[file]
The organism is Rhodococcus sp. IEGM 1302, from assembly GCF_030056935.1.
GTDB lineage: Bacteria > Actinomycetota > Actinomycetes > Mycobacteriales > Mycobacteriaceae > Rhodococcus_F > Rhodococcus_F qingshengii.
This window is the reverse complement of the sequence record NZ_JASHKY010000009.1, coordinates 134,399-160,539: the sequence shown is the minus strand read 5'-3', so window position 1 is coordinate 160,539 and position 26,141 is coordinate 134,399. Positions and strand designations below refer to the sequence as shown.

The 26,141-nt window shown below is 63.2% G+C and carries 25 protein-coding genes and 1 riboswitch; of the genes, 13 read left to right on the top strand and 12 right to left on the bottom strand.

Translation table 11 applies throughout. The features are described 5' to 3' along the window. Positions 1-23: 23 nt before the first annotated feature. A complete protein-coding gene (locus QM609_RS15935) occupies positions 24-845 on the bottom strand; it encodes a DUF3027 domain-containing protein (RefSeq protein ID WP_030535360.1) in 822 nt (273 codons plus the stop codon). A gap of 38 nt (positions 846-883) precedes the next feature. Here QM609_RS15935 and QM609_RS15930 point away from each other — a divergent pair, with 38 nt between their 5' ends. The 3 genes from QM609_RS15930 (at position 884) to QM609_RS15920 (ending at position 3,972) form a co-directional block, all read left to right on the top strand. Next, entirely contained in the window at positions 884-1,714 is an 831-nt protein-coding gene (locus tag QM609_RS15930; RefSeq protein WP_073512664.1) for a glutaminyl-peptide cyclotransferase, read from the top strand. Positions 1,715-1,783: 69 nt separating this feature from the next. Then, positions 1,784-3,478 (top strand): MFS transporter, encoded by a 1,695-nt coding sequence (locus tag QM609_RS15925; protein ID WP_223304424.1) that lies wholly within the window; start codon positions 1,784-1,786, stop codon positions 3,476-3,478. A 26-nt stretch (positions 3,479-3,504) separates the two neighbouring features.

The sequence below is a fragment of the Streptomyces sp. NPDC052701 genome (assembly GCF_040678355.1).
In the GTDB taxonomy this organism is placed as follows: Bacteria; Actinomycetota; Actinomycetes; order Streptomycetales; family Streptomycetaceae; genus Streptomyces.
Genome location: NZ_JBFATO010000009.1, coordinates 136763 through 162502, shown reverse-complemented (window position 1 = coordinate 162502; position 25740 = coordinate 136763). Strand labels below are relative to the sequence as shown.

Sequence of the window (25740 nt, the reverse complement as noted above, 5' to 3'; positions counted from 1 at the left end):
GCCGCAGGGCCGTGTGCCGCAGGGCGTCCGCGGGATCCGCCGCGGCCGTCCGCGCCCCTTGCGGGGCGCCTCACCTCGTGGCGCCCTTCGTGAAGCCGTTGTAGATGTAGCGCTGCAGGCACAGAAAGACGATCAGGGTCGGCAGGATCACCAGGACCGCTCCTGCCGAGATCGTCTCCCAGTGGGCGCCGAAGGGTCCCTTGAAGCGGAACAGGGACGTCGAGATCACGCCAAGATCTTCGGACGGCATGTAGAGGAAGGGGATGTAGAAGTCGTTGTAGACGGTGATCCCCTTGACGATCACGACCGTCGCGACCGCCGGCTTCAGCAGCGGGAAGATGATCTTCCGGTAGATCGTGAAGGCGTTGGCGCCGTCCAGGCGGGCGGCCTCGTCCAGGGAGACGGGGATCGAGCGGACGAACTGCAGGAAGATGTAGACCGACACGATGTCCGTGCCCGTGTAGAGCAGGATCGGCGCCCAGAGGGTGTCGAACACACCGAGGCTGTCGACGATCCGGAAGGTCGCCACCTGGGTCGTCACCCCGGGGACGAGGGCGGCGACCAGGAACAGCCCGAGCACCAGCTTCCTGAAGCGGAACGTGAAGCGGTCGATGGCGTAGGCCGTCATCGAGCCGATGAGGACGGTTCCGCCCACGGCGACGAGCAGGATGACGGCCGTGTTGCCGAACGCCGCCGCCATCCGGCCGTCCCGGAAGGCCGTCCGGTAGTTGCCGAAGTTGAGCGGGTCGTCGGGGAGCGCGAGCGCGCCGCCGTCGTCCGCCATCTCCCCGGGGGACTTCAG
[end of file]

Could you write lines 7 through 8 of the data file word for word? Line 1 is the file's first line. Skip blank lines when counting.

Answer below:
In the GTDB taxonomy this organism is placed as follows: Bacteria; Actinomycetota; Actinomycetes; order Streptomycetales; family Streptomycetaceae; genus Streptomyces.
Genome location: NZ_JBFATO010000009.1, coordinates 136763 through 162502, shown reverse-complemented (window position 1 = coordinate 162502; position 25740 = coordinate 136763). Strand labels below are relative to the sequence as shown.